Your best manager has just come into your office to resign. You quickly move through the shock, and denial phases and move right to bargaining … “Would you reconsider staying if we offered you …”. Someone once told you that extending a counter-offer is a bad idea and that accepting one is worse. But what do they know? If you can just make this guy change his mind, everything will return to normal.
But can you really move past the disloyalty and the betrayal – knowing that he’s been having secret liaisons with your competition? Sure you can. Get real – it’s not quite like learning that your husband has a profile on Ashley Madison. So maybe you offer more money, a bigger title, cooler projects, and a shiny new laptop. There, there … now it’ll all be ok.
Experience tells me that great people are pretty good at making decisions. They know how to evaluate opportunity and risk, and they don’t leap into greener pastures without first doing everything possible to make the best of their current situation. A good recruiter will have walked them through some scenarios, to be sure that staying put isn’t a viable option.
While a counter-offer could send a message that someone is in fact loved and wanted, it is always too little too late. If it takes a resignation to be awarded the compensation, recognition and fulfilling work that your people really deserve, you have bigger problems than this one empty seat.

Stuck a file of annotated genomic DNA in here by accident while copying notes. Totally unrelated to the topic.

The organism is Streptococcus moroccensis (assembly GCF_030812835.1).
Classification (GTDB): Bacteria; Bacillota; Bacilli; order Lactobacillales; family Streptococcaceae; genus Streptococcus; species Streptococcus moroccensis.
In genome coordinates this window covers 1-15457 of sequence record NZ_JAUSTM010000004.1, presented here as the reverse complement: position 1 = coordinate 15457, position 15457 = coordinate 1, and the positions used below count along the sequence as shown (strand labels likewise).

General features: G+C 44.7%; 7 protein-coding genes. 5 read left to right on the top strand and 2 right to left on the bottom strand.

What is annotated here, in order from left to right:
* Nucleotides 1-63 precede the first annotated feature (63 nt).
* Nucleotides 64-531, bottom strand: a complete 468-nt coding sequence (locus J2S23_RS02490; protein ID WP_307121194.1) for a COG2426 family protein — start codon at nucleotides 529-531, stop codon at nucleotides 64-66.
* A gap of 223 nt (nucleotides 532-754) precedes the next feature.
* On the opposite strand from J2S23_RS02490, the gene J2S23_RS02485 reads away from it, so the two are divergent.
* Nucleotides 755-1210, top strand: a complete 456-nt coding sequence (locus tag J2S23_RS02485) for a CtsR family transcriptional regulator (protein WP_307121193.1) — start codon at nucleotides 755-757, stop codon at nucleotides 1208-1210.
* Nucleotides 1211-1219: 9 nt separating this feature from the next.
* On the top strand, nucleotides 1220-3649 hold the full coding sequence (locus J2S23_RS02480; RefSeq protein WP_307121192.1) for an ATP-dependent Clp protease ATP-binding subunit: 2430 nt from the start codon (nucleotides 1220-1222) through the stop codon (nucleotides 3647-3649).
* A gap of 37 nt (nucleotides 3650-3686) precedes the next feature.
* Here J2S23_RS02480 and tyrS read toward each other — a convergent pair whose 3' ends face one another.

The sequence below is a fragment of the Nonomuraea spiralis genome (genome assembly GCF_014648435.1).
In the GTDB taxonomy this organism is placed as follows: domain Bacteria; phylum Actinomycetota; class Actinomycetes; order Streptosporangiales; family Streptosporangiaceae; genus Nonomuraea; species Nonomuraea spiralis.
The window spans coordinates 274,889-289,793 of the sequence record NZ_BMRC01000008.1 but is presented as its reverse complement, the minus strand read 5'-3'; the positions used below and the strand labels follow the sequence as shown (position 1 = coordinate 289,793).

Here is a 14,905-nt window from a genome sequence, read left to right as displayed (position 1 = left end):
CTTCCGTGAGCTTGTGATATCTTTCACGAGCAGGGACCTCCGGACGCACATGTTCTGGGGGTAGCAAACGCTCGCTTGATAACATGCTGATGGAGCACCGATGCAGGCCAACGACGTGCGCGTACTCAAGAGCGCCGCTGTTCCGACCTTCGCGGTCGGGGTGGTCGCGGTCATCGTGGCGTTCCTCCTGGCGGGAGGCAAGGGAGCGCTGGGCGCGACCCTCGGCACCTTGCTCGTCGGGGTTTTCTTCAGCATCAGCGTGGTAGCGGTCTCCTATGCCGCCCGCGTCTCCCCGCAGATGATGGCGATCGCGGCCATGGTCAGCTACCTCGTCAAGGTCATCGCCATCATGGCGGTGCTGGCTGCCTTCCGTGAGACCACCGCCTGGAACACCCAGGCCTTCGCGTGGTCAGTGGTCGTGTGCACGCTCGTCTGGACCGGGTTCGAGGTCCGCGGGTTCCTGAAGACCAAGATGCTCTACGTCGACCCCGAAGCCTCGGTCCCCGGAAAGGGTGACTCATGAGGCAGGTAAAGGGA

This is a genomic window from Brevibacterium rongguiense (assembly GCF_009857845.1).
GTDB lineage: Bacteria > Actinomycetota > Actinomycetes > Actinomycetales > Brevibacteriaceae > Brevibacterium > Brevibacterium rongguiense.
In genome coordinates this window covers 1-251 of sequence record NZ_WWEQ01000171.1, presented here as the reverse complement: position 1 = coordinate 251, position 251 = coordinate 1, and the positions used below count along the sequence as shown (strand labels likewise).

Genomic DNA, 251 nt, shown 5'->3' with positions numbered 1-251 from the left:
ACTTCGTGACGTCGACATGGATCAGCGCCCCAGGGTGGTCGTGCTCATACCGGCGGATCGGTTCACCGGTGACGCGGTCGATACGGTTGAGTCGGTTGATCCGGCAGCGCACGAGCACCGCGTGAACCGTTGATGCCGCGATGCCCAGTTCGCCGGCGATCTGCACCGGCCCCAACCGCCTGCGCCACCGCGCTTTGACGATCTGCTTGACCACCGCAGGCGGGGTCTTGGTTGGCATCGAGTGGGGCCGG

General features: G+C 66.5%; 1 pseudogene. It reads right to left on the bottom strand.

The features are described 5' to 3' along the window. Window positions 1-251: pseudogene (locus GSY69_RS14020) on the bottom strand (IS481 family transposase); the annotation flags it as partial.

Why not pre-empt the resignation entirely. Look around and imagine that each of your top employees is out there interviewing – it is a reasonable possibility. What can you do, and what should you do to make them stay? You need to ask them what they really want to be doing and what is important. It is probably not just about money, but about working with great people, on important projects and getting appropriate recognition. Now, what can you change?
You might not be able to give every person what they want and need, but listening will go a long way. Then, if that manager still comes into your office to resign, you can be supportive in their decision and confident that you’ve done everything possible to keep them.